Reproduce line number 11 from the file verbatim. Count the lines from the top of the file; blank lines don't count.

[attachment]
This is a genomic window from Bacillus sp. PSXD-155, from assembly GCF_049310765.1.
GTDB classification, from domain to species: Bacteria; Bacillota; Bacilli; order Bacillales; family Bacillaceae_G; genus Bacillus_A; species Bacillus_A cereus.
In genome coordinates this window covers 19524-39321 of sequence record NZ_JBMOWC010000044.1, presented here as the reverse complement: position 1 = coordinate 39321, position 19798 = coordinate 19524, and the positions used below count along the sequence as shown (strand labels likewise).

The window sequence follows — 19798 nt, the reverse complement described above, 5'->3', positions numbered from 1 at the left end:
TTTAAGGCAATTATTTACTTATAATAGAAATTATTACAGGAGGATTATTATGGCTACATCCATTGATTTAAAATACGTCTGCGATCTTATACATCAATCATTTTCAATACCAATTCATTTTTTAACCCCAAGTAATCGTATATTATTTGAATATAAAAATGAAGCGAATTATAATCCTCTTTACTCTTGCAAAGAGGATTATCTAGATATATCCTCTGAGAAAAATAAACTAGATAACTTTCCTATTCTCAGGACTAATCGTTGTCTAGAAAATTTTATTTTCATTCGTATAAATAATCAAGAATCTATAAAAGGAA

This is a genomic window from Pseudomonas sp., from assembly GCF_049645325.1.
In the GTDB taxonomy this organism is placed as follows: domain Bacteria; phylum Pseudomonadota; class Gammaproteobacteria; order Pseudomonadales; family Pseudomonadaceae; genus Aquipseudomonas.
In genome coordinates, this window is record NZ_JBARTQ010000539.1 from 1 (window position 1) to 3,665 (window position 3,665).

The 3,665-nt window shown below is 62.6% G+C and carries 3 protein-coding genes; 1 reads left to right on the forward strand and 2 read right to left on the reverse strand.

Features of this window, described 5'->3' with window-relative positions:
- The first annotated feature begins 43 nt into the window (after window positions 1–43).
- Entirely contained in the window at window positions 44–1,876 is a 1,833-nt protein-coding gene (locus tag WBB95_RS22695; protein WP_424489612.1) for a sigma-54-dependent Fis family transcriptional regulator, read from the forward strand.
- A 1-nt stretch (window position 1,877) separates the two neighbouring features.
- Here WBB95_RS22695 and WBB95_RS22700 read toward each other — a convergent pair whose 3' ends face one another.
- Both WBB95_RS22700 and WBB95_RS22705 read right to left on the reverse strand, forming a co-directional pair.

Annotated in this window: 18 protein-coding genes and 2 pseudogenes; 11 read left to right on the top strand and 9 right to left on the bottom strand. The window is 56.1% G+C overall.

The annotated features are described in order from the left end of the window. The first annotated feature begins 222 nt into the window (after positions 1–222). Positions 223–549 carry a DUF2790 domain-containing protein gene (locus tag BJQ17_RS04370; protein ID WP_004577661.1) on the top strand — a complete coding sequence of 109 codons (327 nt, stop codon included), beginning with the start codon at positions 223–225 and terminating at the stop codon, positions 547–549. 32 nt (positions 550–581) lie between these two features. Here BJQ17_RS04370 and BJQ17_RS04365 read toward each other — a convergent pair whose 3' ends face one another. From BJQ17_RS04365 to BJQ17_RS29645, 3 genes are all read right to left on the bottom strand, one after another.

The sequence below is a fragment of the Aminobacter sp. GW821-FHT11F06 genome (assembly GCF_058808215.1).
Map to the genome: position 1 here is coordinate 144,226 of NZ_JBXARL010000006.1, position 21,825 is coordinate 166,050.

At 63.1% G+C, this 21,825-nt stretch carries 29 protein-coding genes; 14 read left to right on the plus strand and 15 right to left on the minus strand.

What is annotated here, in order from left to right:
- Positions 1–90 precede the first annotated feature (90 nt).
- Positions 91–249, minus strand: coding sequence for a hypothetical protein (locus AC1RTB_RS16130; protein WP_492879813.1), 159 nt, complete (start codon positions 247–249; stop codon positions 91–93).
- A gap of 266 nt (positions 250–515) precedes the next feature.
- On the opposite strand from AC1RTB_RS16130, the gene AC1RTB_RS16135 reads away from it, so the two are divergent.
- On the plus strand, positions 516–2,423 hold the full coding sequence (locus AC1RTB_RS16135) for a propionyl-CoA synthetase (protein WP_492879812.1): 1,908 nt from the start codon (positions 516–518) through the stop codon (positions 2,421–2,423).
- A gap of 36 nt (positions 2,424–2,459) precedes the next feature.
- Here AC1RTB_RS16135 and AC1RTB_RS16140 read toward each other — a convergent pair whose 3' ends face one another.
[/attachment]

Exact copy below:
- The first annotated feature begins 43 nt into the window (after window positions 1–43).